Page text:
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  1. #1
    ChessEnthusiast is offline Junior Member
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    to call for something

    In a book devoted t Phrasal Verbs, I found this sentence:
    I left my laptop on your desktop, I will call for it in the evening.
    However, a friend of mine, a native-speaker told me that this use is incorrect and the sentence should be written like this:
    I will call on you in the evening and take it.
    Is the first sentence actually correct?

  2. #2
    emsr2d2's Avatar
    emsr2d2 is offline Moderator
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    Re: to call for something

    Neither one is entirely correct:

    - The version in the textbook should have used a semi-colon instead of a comma.
    - Whilst your friend's version is grammatically correct, it's really not very natural and uses more words than necessary.
    - Neither one specifies which evening is involved.

    I would write:

    - I left my laptop on your desk; I'll come and get it this evening.

    Note that "on your desk" is much more natural than "on your desktop". These days, "desktop" tends to refer to the main screen of a laptop, where you keep lots of icons and shortcuts, or is a shortened form of "desktop computer".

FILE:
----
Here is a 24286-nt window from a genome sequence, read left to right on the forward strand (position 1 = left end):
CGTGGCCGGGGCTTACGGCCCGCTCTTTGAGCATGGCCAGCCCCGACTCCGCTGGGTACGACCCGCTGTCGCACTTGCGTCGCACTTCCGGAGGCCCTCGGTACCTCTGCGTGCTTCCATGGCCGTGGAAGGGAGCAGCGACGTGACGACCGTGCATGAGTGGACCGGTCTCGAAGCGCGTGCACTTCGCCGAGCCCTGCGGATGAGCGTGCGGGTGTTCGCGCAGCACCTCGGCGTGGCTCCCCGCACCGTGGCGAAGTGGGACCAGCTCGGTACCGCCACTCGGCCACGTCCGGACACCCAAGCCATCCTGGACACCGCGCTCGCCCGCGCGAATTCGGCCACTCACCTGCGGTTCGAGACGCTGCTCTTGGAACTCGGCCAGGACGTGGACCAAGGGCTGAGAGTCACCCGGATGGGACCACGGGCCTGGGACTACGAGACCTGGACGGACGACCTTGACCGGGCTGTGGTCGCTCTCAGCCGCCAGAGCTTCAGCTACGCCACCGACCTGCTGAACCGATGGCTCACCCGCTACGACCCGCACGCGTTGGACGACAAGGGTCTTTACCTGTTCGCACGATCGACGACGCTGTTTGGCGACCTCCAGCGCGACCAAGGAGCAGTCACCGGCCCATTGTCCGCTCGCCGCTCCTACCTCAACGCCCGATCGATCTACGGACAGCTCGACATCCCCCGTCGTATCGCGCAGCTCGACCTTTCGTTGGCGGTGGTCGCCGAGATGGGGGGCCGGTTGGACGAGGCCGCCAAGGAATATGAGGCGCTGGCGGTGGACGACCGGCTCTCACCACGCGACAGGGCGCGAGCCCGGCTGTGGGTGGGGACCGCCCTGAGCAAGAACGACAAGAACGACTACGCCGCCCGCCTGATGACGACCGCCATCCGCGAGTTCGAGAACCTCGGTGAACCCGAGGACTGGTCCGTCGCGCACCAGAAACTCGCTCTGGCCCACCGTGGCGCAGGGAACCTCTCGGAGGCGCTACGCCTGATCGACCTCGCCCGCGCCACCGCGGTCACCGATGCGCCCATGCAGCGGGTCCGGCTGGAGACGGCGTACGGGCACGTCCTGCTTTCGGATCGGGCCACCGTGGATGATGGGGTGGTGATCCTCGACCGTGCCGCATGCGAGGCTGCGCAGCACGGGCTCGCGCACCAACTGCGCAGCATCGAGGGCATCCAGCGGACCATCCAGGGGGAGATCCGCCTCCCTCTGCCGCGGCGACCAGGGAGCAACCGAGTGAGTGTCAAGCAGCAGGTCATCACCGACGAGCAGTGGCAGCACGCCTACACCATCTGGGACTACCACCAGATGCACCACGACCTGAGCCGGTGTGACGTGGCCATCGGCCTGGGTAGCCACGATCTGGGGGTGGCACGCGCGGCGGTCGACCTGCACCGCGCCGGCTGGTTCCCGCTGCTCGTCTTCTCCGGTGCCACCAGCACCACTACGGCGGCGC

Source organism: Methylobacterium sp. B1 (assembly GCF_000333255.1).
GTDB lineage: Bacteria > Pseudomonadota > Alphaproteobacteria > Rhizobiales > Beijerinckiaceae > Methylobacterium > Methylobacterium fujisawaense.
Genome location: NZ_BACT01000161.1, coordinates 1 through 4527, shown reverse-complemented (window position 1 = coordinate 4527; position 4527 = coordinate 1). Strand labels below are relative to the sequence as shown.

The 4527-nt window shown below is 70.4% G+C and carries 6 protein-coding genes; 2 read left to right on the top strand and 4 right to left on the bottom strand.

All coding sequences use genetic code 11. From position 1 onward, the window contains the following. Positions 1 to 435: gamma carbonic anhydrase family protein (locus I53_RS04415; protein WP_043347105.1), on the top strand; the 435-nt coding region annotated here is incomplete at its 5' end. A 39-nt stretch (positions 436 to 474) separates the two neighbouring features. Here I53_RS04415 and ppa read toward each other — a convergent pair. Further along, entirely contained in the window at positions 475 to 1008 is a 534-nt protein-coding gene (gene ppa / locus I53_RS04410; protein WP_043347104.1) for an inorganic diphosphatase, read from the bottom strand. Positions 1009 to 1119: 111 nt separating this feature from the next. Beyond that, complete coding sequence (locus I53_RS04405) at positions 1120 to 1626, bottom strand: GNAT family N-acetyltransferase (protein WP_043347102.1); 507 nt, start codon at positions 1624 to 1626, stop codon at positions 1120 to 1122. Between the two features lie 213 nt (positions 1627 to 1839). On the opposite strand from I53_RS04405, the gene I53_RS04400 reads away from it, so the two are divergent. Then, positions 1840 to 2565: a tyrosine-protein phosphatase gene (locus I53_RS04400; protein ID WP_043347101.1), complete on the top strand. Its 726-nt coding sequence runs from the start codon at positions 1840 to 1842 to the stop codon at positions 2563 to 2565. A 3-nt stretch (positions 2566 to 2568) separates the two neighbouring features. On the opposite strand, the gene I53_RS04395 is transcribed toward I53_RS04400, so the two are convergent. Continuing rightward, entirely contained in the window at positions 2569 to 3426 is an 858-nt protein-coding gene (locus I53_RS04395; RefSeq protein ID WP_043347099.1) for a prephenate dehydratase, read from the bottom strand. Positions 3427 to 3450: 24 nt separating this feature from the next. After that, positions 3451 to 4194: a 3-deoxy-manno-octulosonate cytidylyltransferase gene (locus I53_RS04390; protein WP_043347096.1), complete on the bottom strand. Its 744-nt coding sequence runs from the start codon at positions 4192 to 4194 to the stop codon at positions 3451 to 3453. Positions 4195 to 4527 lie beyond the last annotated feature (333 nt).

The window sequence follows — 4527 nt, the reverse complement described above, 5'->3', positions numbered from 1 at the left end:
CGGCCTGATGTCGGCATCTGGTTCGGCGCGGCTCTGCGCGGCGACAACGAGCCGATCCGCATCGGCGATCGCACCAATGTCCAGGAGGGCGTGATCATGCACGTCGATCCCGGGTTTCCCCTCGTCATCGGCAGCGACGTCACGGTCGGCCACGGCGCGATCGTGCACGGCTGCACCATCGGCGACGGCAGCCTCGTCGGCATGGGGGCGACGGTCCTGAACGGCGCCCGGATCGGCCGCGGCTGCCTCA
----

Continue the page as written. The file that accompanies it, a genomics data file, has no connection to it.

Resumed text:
Remember - if you don't use correct capitalisation, punctuation and spacing, anything you write will be incorrect.

  3. #3
    emsr2d2's Avatar
    emsr2d2 is offline Moderator
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    Re: to call for something

    It also depends on where the desk is. If the two people work in the same building and the desk is in the office of one of them, it won't make sense to use "I'll call in" if all they're going to do is walk to a different office to get it. Mind you, that assumes that at least one party will be working in the office during the evening. If the desk is in someone's house, then it does make sense to say "I'll call in" or "I'll come round" etc because the owner of the laptop will have to visit someone else's house to get their laptop back.
    Remember - if you don't use correct capitalisation, punctuation and spacing, anything you write will be incorrect.

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